This procedure requires a statement of facts establishing reasonable cause for failure to timely filing certain international returns, which the taxpayer must sign under penalty of perjury. There are certain risks associated with this procedure because reasonable cause can often be a very difficult standard to meet.

Reasonable cause relief is generally granted only when the taxpayer exercised ordinary business care and prudence in determining tax obligations but was unable to comply. Reasonable cause is typically denied in cases of ignorance of the law, mistake, reliance on a CPA, or forgetfulness.

Delinquent FBAR Submission

The FBAR submission procedure is designed for delinquent FBARs. Taxpayers may use this procedure—and the IRS won’t impose a penalty for noncompliance—as long as the following requirements are met:

  • Income was properly reported on the US tax return
  • All taxes were paid on the income from the foreign financial accounts reported on the delinquent FBARs

Implications for Noncompliant Taxpayers

According to the IRS, more than 56,000 taxpayers have used a voluntary disclosure program since 2009, paying a total of $11.1 billion in back taxes, interest, and penalties. However, there’s been a significant decline in the number of recent OVDP submissions, from a peak of 18,000 people coming forward in 2011 to only 600 in 2017.

With the OVDP set to sunset later this year, taxpayers with undisclosed offshore accounts who want to participate have to act now to take advantage of the program. They can benefit from carefully reviewing the accuracy and completeness of their offshore financial-accounts disclosures as well as considering their options in case of noncompliance.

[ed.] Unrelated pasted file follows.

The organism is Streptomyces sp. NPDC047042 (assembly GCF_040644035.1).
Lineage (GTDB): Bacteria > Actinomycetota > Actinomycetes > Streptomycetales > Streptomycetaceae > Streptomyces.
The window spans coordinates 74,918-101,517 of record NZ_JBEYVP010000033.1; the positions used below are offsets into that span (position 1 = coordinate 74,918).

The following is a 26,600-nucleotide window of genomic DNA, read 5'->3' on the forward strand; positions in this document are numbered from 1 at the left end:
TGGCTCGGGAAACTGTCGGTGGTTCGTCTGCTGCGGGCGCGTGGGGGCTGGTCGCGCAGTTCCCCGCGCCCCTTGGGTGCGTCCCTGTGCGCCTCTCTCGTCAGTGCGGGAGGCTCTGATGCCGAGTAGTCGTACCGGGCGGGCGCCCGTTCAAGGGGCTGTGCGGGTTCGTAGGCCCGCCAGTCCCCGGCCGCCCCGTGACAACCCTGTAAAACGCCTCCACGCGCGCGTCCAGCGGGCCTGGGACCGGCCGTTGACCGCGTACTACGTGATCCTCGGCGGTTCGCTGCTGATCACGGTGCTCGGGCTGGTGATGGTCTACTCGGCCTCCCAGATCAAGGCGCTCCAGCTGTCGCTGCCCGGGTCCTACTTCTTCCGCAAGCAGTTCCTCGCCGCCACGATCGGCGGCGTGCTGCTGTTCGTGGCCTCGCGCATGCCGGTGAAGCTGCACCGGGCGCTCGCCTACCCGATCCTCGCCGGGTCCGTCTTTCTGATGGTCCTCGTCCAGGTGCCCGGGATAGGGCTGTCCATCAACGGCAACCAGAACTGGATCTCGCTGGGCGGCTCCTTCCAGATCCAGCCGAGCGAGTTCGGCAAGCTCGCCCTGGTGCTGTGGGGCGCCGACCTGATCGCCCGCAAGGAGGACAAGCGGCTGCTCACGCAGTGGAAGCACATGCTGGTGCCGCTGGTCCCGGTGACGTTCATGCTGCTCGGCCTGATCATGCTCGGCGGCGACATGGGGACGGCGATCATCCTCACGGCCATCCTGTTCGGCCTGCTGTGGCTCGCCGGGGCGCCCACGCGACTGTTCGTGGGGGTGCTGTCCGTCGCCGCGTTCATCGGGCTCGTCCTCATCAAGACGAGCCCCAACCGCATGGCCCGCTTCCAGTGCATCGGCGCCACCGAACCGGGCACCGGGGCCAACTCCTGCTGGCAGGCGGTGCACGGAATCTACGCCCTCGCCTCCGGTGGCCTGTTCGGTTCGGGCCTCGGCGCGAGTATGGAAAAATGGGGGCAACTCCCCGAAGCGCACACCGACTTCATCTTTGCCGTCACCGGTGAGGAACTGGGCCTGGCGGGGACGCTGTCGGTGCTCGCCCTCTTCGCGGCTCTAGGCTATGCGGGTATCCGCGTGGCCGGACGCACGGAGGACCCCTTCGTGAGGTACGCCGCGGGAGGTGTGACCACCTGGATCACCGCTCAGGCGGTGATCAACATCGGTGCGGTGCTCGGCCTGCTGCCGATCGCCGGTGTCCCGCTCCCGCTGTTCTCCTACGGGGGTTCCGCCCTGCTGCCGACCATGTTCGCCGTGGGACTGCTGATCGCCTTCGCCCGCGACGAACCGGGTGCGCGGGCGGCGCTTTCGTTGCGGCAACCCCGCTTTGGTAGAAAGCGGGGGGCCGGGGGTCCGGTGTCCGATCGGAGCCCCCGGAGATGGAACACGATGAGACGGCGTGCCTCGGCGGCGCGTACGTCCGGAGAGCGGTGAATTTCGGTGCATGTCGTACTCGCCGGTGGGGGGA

In cases where willful conduct can’t be ruled out, the OVDP filing must be submitted before September 28, 2018, to avoid criminal liability. But even nonwillful taxpayers who wish to be compliant shouldn’t delay action as other alternative disclosure programs may also soon be discontinued by the IRS. 

It’s important to note that although the OVDP is being discontinued, the IRS will continue to enforce offshore-asset reporting compliance through various methods, such as:

  • Information received under FATCA
  • Intergovernmental agreements between the United States and partner jurisdictions
  • Automatic account reporting required by financial institutions and other third parties
  • John Doe summonses

We’re Here to Help

For more information about the OVDP and other voluntary disclosure programs, contact your Moss Adams professional or email